What's with all the bad elbows?

By Steve Sell
April 15, 2014

Tuesday’s thoughts...

• WHAT’S WITH ALL THE TOMMY JOHNS? — Former longtime baseball pitcher Tommy John would probably like to be remembered for his 288 wins in his lengthy 26-year major league career rather than for having a bum elbow that made his name famous.

John won nearly half of his games after having the now-infamous elbow surgery that bears his name. His career was thought to be over in 1975, but after having what at the time was a new procedure, he was able to pitch successfully until 1989.

John’s numbers are Hall of Fame worthy in the eyes of some. While he did lose 231 games, he had an ERA of 3.34. He was 6-3 in five postseasons and was 2-1 in three World Series with a 2.67 ERA.

If nothing else, he should be in the Hall of Fame for recovering so tremendously from an injury that before had ended so many careers. He was considered a trailblazer for other pitchers, who saw this procedure as a way to continue their careers, not end them.

Baseball is going through an epidemic right now of elbow injuries as this year’s list is lengthy. You never seemed to hear about this 15 or 20 years ago. But a week doesn’t go by now that there’s not a report of a pitcher being out for the rest of the year. The Kansas City Royals certainly are going through it with Luke Hochevar. His absence already has been felt because the Royals’ bullpen, the best in the American League last year, has been in shambles from the opening game of the season.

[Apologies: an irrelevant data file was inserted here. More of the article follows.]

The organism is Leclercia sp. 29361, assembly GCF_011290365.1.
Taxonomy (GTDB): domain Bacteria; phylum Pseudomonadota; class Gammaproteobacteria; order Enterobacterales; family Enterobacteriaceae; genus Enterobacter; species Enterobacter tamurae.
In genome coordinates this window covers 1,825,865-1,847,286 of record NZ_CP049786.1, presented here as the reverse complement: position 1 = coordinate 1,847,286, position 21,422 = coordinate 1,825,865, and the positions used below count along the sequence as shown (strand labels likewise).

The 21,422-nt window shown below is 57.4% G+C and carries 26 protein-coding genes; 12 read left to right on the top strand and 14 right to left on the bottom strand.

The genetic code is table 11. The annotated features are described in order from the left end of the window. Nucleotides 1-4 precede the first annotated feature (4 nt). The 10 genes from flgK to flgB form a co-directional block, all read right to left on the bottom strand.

• CHANGE ONE-AND-DONE RULE — The list of freshmen and underclassmen who have declared for the NBA draft is about a mile long.

All but one of the top-rated freshmen in the country from this past season have decided to be “one and done,” and the only remaining star, Jabari Parker of Duke, will announce his intentions on Wednesday.

The “one-and-done rule” is nothing more than a farce and needs to be changed.

I’m in favor of the college baseball rule. Let high school seniors declare for the NBA draft or have to spend three years in college before being eligible. If that would happen, I would bet that most of the early entrants will fail, which would lead to less and less 17- and 18-year-olds chasing the NBA dream when they’re clearly not ready. More often than not, they’re listening to outside influences who are hoping to get their hands in the pockets of these players.

The college game certainly would flourish as these young talents would be able to develop their games in three years and be NBA-ready after their junior years.

We’ve been spoiled by the success of LeBron James, Kobe Bryant and Kevin Garnett. They were exceptions, as God simply blessed them with both the physical and mental makeup to be stars immediately. For every LeBron, there are about 50 players who wind up failing and end up being basketball vagabonds. By declaring early, they have no education to fall back on and often drift from job to job just trying to make a living.

There’s more to basketball than being able to run and jump. You must be strong physically and emotionally. These youngsters who come out are simply boys against men. And too often it ends up badly.